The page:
>>Blue Vinyl - "A toxic comedy look at vinyl, the world's second largest selling plastic. With humor, hope and a piece of vinyl siding firmly in hand, Peabody Award-winning filmmaker Judith Helfand and co-director Daniel B. Gold travel from Helfand’s hometown to America’s vinyl manufacturing capital and beyond in search of answers about the nature of polyvinyl chloride (PVC)."
>>A Convenient Truth: Urban Solutions from Curitiba, Brazil - an informative, inspirational documentary aimed at sharing ideas to provoke environment-friendly and cost-effective changes in cities worldwide. The documentary focuses on innovations in transportation, recycling, social benefits including affordable housing, seasonal parks, and the processes that transformed Curitiba into one of the most livable cities in the world.
>>The End of Suburbia - A movie that discusses the dwindling supply of cheap energy in the form of fossil fuels and its effect on society.
>>Fuel - "An insightful portrait of America’s addiction to oil and an uplifting testament to the immediacy of new energy solutions. Director, Josh Tickell, a young activist, shuttles us on a whirlwind journey to track the rising domination of the petrochemical industry and reveals a gamut of available solutions to "repower America" —from vertical farms that occupy skyscrapers to algae facilities that turn wastewater into fuel. Tickell and a surprising array of environmentalists, policy makers, and entertainment notables take us through America’s complicated, often ignominious energy past and illuminate a hopeful, achievable future, where decentralized, sustainable living is not only possible, it’s imperative."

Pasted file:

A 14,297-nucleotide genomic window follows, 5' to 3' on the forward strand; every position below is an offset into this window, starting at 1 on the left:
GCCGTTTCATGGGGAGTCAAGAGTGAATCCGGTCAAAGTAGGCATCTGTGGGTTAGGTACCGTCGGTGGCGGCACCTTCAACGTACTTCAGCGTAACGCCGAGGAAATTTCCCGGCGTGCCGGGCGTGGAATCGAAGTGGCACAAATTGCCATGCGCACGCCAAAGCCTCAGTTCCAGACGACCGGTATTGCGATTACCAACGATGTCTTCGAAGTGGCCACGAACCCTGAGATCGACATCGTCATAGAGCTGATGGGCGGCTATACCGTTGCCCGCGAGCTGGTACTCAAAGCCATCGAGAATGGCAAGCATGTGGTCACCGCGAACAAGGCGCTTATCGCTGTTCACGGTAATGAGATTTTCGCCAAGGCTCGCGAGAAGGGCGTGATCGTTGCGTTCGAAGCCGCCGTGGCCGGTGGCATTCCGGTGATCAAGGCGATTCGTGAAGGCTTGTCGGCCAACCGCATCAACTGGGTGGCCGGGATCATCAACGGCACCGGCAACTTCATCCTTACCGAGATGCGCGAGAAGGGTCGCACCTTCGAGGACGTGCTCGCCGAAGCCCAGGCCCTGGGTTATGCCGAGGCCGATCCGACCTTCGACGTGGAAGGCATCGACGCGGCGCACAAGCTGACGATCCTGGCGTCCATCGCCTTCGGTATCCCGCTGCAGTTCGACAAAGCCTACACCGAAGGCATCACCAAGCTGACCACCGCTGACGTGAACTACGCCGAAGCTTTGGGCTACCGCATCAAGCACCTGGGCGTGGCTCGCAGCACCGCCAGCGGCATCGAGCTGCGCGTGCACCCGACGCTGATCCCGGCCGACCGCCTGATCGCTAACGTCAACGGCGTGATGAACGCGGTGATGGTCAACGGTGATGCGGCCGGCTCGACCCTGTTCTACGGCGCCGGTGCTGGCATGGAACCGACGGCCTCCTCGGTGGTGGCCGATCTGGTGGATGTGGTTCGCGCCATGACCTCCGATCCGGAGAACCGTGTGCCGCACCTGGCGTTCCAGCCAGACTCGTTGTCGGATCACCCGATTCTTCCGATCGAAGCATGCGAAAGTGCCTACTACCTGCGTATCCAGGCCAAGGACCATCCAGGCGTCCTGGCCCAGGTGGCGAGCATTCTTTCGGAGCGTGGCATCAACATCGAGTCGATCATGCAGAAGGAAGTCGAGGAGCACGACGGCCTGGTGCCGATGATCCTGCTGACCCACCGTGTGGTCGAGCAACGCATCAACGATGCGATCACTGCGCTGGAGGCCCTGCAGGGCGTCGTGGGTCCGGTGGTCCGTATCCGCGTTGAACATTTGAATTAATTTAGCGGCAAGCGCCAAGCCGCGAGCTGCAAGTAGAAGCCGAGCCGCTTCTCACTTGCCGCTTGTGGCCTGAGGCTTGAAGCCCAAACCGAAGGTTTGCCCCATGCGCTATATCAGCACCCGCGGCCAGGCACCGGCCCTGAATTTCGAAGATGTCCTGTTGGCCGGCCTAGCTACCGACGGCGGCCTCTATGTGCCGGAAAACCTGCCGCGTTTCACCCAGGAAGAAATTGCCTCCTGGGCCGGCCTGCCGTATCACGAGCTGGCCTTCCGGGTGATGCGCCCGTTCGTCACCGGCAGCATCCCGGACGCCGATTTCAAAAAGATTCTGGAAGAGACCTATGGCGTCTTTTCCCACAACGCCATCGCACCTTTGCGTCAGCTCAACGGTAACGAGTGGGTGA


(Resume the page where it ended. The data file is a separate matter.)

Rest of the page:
>>Who Killed The Electric Car? - "A murder mystery, a call to arms and an effective inducement to rage, Who Killed the Electric Car? is the latest and one of the more successful additions to the growing ranks of issue-oriented documentaries." Via The New York Times.
Shopping & Food
>>Earthlings - "a feature length documentary about humanity's absolute dependence on animals (for pets, food, clothing, entertainment, and scientific research) but also illustrates our complete disrespect for these so-called "non-human providers." The film is narrated by Academy Award nominee Joaquin Phoenix and features music by the critically acclaimed platinum artist Moby."
>>Food Inc. – "unveils the sometimes dirty politics of the food industry; features experts like Michael Pollan (Omnivore’s Dilemma) and Eric Schloseer (Fast Food Nation)." "In Food, Inc., filmmaker Robert Kenner lifts the veil on our nation's food industry, exposing the highly mechanized underbelly that's been hidden from the American consumer with the consent of our government's regulatory agencies, USDA and FDA. Our nation's food supply is now controlled by a handful of corporations that often put profit ahead of consumer health, the livelihood of the American farmer, the safety of workers and our own environment."